l have to admit that this past winter has not been so bad here in the midlands. It hasnít gotten real cold, and there has been no snow or ice (knock on wood!). Iím glad to see the sun coming up earlier now, which always gives us a clear sign that weíre moving from winter into spring. Here is a fine example of a native plant that is making an early transition, too.
It begins to bloom while the days are still chilly, and what a beauty it is. It is, of course, one of our native trilliums, a group of herbaceous plants related to lilies. There are about 50 different trillium species in North America, and some additional ones occur in Asia. All have several features in common, including an underground rhizome. The flowering, above-ground stems each bear a single flower. Three leaves occur in a ring just below the flower. (These leaves are technically considered "bracts" by botanists, but never mind all that.) Depending on the species, the flower may be at the end of a slender stalk, or it may be sessile, and without a stalk. The flower bears three sepals, three petals, six stamens, and eventually forms a somewhat fleshy pod containing a number of seeds. The seeds of trilliums are interesting, in that they bear unusual, oily structures, called "elaiosomes", that are attractive to insects, including ants. In fact, many species of trilliums (including this week's mystery plant) are known to have seeds that ants like to carry around, eventually chewing off the elaiosomes, and thus dispersing the seeds.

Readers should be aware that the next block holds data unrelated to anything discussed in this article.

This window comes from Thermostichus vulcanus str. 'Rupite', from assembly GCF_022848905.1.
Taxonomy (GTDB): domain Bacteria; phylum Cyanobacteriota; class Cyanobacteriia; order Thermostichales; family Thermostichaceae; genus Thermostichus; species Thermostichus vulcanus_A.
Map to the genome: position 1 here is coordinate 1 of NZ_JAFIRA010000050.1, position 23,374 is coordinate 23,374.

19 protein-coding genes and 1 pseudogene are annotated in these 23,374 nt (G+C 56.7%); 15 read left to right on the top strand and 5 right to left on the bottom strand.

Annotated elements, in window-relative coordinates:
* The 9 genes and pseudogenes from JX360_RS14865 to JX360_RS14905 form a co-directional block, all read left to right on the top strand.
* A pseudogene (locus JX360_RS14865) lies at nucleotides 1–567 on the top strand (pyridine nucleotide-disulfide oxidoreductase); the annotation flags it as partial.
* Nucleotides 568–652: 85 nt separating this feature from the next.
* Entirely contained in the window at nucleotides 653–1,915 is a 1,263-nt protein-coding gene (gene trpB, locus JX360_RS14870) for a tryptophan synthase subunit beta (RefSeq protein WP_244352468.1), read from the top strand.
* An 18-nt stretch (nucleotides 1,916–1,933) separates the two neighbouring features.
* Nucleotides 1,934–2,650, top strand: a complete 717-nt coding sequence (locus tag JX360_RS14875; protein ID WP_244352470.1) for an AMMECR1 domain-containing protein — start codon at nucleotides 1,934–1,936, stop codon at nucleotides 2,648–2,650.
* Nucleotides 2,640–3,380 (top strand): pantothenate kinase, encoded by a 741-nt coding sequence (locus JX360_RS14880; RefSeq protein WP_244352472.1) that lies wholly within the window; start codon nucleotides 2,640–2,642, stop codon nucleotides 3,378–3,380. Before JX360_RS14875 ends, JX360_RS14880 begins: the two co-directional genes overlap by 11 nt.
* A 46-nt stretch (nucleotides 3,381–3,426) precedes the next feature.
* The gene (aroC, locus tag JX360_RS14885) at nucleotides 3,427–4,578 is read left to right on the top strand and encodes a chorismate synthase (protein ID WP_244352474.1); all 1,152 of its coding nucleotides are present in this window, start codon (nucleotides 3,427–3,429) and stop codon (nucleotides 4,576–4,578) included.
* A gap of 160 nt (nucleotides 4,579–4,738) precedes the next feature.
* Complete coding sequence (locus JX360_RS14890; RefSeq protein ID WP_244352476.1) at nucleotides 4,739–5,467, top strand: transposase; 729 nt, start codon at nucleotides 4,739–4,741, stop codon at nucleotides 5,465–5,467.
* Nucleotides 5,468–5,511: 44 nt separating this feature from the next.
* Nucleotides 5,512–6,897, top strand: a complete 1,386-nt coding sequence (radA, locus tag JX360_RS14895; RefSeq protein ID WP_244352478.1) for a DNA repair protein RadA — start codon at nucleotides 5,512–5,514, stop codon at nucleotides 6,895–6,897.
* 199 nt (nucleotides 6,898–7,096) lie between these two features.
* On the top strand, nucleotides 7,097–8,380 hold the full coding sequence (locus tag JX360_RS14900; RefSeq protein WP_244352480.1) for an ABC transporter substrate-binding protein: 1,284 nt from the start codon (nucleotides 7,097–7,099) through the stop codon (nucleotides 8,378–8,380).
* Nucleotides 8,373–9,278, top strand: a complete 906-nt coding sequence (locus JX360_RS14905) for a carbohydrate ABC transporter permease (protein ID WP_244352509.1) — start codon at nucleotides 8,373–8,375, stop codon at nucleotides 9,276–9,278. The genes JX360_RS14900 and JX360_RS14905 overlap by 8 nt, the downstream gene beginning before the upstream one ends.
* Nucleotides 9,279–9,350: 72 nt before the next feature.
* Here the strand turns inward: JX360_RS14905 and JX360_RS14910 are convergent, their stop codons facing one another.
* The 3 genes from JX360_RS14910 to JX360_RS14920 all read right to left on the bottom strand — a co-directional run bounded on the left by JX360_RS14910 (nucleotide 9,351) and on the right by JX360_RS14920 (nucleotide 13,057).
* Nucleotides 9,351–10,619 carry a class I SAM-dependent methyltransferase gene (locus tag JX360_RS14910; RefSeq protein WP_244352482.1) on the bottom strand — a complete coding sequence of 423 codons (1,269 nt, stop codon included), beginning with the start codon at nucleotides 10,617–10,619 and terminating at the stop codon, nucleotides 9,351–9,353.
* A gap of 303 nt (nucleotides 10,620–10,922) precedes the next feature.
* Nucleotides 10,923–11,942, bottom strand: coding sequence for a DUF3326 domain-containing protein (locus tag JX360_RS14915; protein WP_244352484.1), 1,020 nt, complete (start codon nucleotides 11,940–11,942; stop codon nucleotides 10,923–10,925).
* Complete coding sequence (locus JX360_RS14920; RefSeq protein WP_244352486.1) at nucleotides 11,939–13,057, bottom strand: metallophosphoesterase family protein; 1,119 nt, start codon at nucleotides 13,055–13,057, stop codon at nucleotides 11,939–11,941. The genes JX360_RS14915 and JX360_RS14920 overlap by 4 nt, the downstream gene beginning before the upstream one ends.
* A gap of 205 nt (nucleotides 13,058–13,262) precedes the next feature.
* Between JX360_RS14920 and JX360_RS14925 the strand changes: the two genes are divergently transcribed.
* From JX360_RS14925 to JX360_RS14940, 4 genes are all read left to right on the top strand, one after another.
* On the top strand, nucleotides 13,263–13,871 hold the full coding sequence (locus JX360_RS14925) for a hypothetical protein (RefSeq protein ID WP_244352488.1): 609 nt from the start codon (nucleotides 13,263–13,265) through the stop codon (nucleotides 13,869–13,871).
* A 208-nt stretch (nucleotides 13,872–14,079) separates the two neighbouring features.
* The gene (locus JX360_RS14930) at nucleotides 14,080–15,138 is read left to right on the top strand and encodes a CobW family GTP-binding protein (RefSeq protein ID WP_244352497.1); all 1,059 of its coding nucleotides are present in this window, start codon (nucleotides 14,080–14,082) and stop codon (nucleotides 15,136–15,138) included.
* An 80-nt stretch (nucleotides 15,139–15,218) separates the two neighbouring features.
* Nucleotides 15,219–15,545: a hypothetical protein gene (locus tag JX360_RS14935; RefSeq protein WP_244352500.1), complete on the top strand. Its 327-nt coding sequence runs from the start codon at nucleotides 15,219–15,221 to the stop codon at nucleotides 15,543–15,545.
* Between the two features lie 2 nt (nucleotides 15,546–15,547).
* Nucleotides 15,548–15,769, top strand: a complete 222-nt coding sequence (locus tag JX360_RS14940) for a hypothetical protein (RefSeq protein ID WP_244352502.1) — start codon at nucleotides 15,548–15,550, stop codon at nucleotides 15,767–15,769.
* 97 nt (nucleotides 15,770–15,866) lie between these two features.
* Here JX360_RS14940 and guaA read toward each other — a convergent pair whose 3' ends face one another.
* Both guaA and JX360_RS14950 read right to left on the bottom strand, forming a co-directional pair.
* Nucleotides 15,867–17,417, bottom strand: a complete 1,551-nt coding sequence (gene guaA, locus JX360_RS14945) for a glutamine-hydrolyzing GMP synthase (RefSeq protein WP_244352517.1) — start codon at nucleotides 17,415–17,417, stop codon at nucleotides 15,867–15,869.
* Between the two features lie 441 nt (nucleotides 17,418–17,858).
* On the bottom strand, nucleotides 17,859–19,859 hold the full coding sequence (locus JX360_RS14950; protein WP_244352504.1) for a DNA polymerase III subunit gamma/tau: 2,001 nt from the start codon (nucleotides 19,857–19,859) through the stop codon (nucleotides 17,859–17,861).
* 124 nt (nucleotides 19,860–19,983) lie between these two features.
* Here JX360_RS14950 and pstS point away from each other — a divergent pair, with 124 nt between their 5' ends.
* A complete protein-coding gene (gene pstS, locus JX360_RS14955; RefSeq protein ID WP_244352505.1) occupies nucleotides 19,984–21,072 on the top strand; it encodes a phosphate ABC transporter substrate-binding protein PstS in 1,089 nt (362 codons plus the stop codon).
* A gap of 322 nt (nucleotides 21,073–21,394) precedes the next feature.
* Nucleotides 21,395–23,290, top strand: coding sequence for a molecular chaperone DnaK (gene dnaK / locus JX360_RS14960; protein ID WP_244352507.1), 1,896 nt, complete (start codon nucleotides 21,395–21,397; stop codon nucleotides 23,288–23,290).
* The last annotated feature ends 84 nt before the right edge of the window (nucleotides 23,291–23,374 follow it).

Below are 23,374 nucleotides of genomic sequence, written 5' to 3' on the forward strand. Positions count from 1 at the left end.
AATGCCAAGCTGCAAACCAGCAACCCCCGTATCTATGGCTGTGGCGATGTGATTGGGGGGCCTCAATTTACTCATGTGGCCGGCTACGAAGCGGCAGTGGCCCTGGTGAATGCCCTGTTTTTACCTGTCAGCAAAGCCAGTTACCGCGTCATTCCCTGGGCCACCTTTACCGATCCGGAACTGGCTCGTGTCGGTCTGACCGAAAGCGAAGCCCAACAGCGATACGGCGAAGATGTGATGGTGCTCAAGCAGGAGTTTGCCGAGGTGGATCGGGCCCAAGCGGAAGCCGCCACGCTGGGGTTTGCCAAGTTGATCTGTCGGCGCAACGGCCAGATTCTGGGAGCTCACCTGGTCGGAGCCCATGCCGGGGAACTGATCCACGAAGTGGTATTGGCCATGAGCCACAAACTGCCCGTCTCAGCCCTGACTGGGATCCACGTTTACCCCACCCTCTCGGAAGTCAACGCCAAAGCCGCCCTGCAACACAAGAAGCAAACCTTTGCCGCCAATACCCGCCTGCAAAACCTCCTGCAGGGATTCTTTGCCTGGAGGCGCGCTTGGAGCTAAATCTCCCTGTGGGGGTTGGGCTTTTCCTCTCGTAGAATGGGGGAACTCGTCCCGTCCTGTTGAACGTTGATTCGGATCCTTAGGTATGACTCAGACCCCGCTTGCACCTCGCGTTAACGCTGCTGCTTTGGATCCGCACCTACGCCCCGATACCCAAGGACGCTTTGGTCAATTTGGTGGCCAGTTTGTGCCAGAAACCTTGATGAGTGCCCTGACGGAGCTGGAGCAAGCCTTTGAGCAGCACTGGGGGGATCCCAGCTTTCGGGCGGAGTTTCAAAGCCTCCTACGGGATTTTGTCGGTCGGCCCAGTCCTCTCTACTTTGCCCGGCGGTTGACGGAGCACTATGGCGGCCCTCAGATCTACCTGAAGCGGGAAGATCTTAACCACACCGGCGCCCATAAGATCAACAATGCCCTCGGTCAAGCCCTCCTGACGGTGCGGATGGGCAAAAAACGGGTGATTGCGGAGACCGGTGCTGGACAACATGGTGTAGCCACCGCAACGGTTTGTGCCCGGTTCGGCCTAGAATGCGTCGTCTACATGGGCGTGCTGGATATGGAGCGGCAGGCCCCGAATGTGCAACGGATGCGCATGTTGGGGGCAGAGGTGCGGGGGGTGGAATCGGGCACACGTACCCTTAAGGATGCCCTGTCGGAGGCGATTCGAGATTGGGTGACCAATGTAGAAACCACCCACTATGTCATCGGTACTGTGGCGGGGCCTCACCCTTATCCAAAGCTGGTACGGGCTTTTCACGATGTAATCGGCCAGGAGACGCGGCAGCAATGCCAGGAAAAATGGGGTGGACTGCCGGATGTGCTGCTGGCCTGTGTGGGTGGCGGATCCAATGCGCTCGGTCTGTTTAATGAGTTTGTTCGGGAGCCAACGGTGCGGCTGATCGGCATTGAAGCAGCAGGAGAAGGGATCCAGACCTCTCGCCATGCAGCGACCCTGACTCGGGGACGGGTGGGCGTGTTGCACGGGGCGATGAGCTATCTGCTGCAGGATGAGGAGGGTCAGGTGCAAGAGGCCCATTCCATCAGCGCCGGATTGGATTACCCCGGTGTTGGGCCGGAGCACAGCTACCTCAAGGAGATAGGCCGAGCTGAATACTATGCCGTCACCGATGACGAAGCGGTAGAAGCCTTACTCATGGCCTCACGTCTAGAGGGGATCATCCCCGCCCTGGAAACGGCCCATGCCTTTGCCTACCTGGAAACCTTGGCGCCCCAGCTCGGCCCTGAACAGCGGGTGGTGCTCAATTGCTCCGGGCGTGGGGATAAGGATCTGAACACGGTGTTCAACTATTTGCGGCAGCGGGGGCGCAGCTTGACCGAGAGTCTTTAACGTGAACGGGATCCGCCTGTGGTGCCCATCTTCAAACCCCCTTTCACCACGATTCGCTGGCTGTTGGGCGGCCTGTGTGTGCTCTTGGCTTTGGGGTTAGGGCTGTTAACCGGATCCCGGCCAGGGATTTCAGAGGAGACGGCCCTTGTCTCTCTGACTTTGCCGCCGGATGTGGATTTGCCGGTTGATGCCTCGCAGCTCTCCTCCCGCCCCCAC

Our mystery plant occurs in rich woods, often on soils over limestone. In the whole world, it can be found in the lower third of South Carolina, through parts of Georgia, and into northern Florida and central Alabama. The leaves are broadly egg-shaped, and prominently mottled, or spotted, with various shades of green. The flowers tend to be deep red or maroon colored, although yellow flowers are sometimes observed. If the air is warm enough, the flowers may give off a faint, sweet smellÖsome people say the scent is like banana.
Answer: "Mottled trillium," "Spotted trillium," Trillium maculatum
John Nelson is the curator of the Herbarium in the Department of Biological Sciences at the University of South Carolina. As a public service, the Herbarium offers free plant identifications. For more information, visit www.herbarium.org or call 803-777-8196.